Reports of the Death of Fiction Have Been Greatly Exaggerated

Fiction isn’t dead or dying, and neither is the literary magazine. Maybe the academic model for supporting it is, but that’s a wholly different thing. Instead of pining for the glory days, maybe we should instead turn our attention to the great independent literary magazines, whose futures are dependent on readers, not university decisions: Try Unsaid or Hobart or Barrelhouse or New York Tyrant or Keyhole or Annalemma or any of the other great online and print magazines out there. The people editing these magazines and publishing them without drawing a salary or having institutional funding have already shown the importance they personally put on the publishing of new fiction, and their contribution to the literary community is consistently ignored by academics writing articles like this one.

So says Matt Bell in response to the debate recently opened by Ted Genoways of the Virginia Quarterly Review, which has been unfolding online for a couple of weeks now. Elsewhere, Mark Athitakis exposes the logical weaknesses of Genoways’ argument by satirically summarising it — “Postmodernism is dead, but it persists, which means nobody wants to write fiction about Iraq, which means university-based literary journals are dying, but to solve that writers need to move away from academia” — while Daniel Green turns his attention to Genoways’ unspoken assumptions about what fiction is capable of and what he believes it is supposed to do:

I actually agree with Genoways that there are too many litmags publishing too much perfunctory work, but [his claim] that these magazines have proliferated because the demand for postmodernism is so insistent seems to me patently absurd. Furthermore, there is a rather glaring contradiction between the assertion there are too many publications chasing too few readers and the attempt to help them gather a bigger audience by suggesting they change their ways, which Genoways also makes. As he himself notes, most of the excess submissions made to a journal like Virginia Quarterly Review (of which Genoways is the editor), come from writers with the desire to write but not much talent for it, and if the number of literary magazines no longer expands in order to accomodate more such writers (as they inevitably do), the perceived problem that too many litmags go unread takes care of itself.

But this reduction of readership to those with a genuine interest in serious fiction obviously wouldn’t satisfy Genoways, since presumably many writers would still avoid the “big issues.” Ultimately his argument is not with the proprietors of literary magazines or even with academe and its supposed pernicious influence, but with the present cohort of American writers whom Genoways sees as insufficiently “engaged.” He tries to cast this preference for “socially conscious writing” as a plea for writers to “reach out” to readers, but I’m not aware that large numbers of fiction readers have indicated that if only academic literary magazines would publish more such fiction they would start subscribing to them in droves. The connection Genoways sees between issues-focused fiction and larger audiences for literary magazines remains, to say the least, unexplored.

To say the least indeed; because, like so much else in Genoways’ article, the connection is dubious. Readers with a hunger for “socially conscious writing” will turn away from fiction regardless of how “engaged” it is, precisely because it fundamentally remains fiction and because the hunger for “issues” and “reality” precludes a serious toleration of and investment in anything that is by definition not real. Green also wonders whether Genoways is “suggesting that litmags convert themselves into outlets for journalism rather than fiction.” This seems to me to be essentially what Genoways is suggesting, albeit from a slightly different angle: he doesn’t want publishers to publish journalism rather than fiction so much as he calls for writers of fiction to relinquish fiction for journalism. Which is to say, ironically, that he essentially advocates the drawn-out death of the very thing whose supposedly sudden death he laments.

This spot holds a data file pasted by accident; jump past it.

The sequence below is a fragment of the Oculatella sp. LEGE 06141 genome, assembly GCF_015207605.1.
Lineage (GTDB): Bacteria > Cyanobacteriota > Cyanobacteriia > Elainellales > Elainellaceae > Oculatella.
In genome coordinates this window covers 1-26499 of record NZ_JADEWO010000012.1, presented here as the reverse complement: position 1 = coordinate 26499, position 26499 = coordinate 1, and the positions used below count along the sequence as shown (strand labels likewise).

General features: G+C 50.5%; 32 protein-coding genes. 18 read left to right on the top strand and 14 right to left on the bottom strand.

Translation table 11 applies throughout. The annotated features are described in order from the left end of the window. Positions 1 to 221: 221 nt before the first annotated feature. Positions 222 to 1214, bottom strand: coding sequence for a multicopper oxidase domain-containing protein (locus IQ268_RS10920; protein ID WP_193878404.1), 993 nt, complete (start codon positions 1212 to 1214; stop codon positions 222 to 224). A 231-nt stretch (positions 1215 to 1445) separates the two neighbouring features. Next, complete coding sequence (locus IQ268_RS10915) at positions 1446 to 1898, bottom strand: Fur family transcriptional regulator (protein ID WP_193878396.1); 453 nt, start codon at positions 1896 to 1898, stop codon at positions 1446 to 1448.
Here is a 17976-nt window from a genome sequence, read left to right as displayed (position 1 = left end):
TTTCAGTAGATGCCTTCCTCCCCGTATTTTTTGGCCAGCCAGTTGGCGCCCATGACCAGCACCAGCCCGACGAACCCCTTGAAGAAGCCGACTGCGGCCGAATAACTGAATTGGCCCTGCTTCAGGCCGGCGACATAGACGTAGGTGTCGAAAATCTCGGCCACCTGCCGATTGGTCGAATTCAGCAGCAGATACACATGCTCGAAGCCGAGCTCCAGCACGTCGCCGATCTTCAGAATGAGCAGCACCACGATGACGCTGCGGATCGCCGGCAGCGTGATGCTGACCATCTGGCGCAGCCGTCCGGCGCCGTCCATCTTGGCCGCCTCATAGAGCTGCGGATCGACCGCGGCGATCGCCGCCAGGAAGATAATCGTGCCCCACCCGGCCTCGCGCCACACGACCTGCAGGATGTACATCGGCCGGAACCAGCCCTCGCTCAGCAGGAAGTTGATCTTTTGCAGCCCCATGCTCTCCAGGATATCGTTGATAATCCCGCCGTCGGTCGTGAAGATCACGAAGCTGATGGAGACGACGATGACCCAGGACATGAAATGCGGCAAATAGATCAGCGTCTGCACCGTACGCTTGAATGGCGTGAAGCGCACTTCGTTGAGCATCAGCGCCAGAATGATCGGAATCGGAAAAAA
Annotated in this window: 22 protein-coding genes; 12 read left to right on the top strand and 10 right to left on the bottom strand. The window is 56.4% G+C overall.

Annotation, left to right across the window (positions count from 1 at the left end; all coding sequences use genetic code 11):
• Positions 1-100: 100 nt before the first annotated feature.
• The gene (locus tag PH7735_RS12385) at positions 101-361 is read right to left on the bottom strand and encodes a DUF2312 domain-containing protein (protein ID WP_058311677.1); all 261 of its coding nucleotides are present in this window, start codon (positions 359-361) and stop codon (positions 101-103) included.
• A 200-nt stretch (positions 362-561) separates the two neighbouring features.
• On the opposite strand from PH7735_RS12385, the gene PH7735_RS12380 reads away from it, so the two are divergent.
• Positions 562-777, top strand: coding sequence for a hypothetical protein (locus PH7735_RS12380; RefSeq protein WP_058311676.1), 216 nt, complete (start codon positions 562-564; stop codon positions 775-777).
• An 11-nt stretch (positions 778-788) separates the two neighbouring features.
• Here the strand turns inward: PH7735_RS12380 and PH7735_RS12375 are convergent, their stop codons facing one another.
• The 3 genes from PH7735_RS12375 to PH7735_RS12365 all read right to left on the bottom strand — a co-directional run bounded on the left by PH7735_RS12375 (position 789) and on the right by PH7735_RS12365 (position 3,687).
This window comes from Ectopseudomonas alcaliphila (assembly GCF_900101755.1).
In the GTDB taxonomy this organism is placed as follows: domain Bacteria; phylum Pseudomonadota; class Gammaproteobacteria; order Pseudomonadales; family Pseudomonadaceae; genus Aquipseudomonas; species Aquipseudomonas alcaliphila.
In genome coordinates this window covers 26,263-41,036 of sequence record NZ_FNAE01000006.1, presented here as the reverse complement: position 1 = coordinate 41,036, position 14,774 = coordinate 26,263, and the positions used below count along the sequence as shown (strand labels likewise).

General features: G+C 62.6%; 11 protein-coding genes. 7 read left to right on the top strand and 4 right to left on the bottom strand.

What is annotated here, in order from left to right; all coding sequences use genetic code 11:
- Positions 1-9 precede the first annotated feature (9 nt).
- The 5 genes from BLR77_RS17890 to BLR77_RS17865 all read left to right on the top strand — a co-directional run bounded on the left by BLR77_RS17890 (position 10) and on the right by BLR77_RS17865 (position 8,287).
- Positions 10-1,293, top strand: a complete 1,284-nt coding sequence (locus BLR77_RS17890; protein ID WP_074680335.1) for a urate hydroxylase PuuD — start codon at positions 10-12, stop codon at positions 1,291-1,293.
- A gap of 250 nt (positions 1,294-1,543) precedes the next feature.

Fiction Dies. Again.

Ted Genoways, editor of the Virginia Quarterly Review, finds contemporary fiction languishing on life-support and puts forth his diagnosis on the cause of its imminent death:

Back in the 1930s, magazines like the Yale Review or VQR saw maybe 500 submissions in a year; today, we receive more like 15,000. This is due partly to a shift in our culture from a society that believed in hierarchy to one that believes in a level playing field. This is good—to a point. The reality is that not everyone can be a doctor, not everyone can be a professional athlete, and not everyone can be a writer. You may be a precious snowflake, but if you can’t express your individuality in sterling prose, I don’t want to read about it.

But in academia, supply is decoupled from demand. Beginning in [the late 1930s] and accelerating after World War II and the GI Bill, universities broadened their curricula to include what they called “creative writing.” Harvard, Yale, and Princeton began offering undergraduate writing courses. The University of Iowa proffered a Master of Fine Arts program, and its graduates went on to teach the next generation at Iowa or, more often, started other MFA programs—often founding a companion literary magazine at which students could work, learning the art of editing.

By the 1950s, young writers could apply to a dozen creative writing programs; the Beats could publish in Chicago Review, experimental writers in Black Mountain Review, internationalist writers in TriQuarterly, young Southern writers in Georgia Review and Shenandoah. All on the university dime. By the early ’70s—and with the development of inexpensive offset printing—every school seemed to have its own quarterly. Before long, the combined forces of identity politics and cheap desktop publishing gave rise to African American journals, Asian American journals, gay and lesbian journals. Graduates of creative writing programs were multiplying like tribbles.